I wince when I buy taps, but I learned long ago that a cheap tap can be the most expensive thing in the shop. I just chipped a tap this morning and wasted half an hour getting the piece out
I have never seen a Hanson tap that was labeled HSS, not to say they never made them. I lucked out 5 yrs ago and bought a pallet of taps/dies from retired Tool and die guy for $110, all good names (Greenfield,etc). I also have a set of Vermont American I keep for less than important jobs and have had good luck with their Carbon steel taps a;though I use them about 5-6 times a year.
Those taps are in a class called "disposable tools."
Just because, I walked down to the shop and looked at my tap and die set. They are branded "ACE by Henry L Hanson Co" and do not have any markings as to steel type. The brochure mentions that they are "tool steel", whatever that is, but clearly not HSS.I bought them in 1966 as I recall, so they are about 44 years old.
The back of the brochure has a guarantee statement that says"
"The user of any tool manufactured by the Henry L Hanson Company Inc., must be completely satisfied with its performance in every way, or the tool will be replaced free of charge."
I wonder if they still stand behind that blanket guarantee?
I'll bet they do... If you think that's such a great deal I'll trade any silver dollars your not fully satisfied with for a nice new crisp dollar bill. Heck I'd even trade those old crusty solid copper pennies for some nice new shinny plated ones. Think about it, lots of things have followed this trend, I remember eating apples that looked terrible but tasted 10x better than the beautiful apples I can get at the store today. When will it end?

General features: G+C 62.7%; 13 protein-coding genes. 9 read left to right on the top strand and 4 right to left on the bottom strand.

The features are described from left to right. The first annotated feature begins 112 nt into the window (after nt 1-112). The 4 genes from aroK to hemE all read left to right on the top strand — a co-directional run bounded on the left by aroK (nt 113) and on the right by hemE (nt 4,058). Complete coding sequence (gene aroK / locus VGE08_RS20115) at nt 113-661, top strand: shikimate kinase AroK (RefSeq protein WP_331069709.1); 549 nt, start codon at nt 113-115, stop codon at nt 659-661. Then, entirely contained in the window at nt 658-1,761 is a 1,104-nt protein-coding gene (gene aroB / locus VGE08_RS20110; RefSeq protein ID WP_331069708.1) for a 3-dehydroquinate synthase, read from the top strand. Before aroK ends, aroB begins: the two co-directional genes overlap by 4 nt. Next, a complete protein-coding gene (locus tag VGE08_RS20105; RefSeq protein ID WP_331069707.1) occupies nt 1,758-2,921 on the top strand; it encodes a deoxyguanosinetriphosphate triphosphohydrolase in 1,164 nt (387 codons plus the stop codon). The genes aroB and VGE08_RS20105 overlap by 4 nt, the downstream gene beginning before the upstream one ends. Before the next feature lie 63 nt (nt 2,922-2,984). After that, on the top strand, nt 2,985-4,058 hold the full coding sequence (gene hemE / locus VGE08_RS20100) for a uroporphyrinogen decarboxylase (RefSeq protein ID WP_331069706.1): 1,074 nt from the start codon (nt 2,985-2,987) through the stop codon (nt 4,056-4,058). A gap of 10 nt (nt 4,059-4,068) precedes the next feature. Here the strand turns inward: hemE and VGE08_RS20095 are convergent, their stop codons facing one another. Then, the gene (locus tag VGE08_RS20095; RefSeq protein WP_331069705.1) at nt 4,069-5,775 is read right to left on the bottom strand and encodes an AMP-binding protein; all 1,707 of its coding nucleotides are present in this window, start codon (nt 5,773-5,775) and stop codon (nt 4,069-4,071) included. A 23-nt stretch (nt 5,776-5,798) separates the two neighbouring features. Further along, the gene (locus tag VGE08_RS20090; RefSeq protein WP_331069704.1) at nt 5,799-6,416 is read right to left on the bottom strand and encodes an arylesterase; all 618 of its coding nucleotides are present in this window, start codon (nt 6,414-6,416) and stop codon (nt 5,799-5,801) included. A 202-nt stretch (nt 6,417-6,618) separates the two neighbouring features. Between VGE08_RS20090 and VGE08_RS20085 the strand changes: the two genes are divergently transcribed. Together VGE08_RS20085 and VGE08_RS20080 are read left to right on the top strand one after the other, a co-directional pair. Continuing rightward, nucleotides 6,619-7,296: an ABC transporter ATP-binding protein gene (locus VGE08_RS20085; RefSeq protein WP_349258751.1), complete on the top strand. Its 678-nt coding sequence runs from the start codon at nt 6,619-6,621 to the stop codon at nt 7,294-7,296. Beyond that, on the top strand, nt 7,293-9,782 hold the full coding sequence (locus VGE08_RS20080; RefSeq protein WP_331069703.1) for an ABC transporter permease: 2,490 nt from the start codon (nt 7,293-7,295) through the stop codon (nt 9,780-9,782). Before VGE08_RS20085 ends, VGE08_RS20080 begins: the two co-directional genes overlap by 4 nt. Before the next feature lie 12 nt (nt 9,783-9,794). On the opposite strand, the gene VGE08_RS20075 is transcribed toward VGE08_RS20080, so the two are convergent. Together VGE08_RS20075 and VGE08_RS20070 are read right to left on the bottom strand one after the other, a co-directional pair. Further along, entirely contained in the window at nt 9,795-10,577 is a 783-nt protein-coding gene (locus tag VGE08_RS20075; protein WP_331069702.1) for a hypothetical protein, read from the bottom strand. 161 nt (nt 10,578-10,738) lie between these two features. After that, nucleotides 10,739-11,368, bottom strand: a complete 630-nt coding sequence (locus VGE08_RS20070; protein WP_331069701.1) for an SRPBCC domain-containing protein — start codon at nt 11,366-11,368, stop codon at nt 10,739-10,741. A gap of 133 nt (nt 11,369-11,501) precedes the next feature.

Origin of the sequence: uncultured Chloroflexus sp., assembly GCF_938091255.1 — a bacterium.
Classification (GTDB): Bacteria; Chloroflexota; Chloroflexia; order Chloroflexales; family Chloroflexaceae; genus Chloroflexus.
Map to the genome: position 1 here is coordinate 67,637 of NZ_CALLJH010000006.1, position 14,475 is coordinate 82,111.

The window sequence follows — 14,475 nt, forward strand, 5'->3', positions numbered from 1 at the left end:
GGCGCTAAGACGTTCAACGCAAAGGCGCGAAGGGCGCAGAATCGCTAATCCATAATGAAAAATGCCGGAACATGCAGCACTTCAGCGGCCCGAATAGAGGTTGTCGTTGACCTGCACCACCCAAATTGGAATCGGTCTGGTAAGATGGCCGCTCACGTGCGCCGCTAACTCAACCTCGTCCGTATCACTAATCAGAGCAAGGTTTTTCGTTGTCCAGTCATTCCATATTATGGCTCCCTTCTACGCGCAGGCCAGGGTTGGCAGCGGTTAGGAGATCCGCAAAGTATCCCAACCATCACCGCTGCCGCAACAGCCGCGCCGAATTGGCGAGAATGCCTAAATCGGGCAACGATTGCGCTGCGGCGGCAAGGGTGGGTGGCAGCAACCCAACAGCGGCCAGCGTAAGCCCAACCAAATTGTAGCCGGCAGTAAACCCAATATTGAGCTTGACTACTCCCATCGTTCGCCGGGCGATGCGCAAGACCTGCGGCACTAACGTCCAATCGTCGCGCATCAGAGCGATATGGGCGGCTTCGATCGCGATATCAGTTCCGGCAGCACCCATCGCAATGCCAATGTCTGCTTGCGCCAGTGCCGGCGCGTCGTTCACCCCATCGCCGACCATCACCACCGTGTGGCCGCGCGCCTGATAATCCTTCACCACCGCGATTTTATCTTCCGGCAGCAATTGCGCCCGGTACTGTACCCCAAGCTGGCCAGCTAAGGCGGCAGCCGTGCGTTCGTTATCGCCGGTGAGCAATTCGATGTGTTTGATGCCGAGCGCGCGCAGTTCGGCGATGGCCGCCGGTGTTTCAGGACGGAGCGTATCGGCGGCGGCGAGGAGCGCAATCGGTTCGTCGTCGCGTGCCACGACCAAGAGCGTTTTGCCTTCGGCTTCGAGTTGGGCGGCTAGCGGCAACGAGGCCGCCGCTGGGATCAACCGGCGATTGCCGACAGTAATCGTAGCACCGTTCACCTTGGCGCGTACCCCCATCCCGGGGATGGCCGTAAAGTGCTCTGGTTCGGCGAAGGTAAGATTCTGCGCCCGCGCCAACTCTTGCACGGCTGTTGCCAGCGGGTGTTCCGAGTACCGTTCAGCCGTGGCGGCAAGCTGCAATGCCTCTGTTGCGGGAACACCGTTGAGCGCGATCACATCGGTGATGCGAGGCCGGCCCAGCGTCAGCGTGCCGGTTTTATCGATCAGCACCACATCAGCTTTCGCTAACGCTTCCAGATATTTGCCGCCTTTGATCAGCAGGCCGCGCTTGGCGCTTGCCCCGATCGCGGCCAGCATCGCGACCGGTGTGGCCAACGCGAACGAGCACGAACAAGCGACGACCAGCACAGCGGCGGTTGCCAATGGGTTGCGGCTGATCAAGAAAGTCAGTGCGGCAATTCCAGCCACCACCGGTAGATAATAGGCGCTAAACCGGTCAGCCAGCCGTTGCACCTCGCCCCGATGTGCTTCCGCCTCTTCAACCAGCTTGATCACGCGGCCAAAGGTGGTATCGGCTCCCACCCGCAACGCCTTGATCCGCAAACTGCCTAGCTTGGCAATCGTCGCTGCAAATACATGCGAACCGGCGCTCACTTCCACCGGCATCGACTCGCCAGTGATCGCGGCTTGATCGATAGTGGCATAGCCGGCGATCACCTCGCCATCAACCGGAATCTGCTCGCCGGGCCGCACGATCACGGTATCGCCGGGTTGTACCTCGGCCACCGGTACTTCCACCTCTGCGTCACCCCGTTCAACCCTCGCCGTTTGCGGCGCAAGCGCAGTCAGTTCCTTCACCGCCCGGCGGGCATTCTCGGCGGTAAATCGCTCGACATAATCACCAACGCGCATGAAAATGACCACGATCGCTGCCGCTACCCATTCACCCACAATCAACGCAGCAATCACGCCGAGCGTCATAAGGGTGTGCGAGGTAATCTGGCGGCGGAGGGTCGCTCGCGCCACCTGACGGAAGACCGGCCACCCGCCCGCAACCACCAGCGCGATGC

Originally Posted by Dave A
I have two Hansen tap and die sets that I purchased 20 years ago that are high speed steel. I only use them occasionally but have had great luck with them. Never broke a tap. I don't have any opinion on carbon steel Hansen products presently available. But I do know Hansen made high-speed steel tap and die sets (they are all marked with HSS).
Here is what I think I know:
Henry Hanson Co was in Worcester, MA, years ago. Their stuff was top quality. They went out of business and the name Hanson got sold to the highest bidder, or whatever. I don't think the current Hanson products are as good.
Hansen-Whitney is something else again. I've bought their taps and been totally satisfied.
Bill D: The old Hanson/Whitney taps were very good years ago (mid 60's to mid 90's ). The company I worked for (Alcoa) bought good stuff. This was before the days of coatings , but we had good luck with them. Wasnt' much production work, but a lot of maintenance and repair work, often under less than ideal circumstances. The stuff that shows up at local hardware stores is a different breed of cat. Cheap and inferior crap.If they are marked Hanson/Whitney in blue boxes, you're okay. Good luck.
I guess it depends on your criteria, like Forrest said.
In a somewhat different vein- if you're just looking to chase out a cruddy hole on a head for your 1977 whatever and 'good enough' is all you're really looking for, and convenience (i.e. you can buy it on a Saturday afternoon and have it in your hand right now) is important, I suppose the carbon steel origin unknown Home Depot special is sufficient.......if you can afford to order it and wait a day, you can buy a graded class (H1, H2 etc), HSS, made in USA, T&O, 2 flute gun-style (which means ability to power tap instead of hand-only like the ones at HD) for about the same $$$$........why would you even question the decision?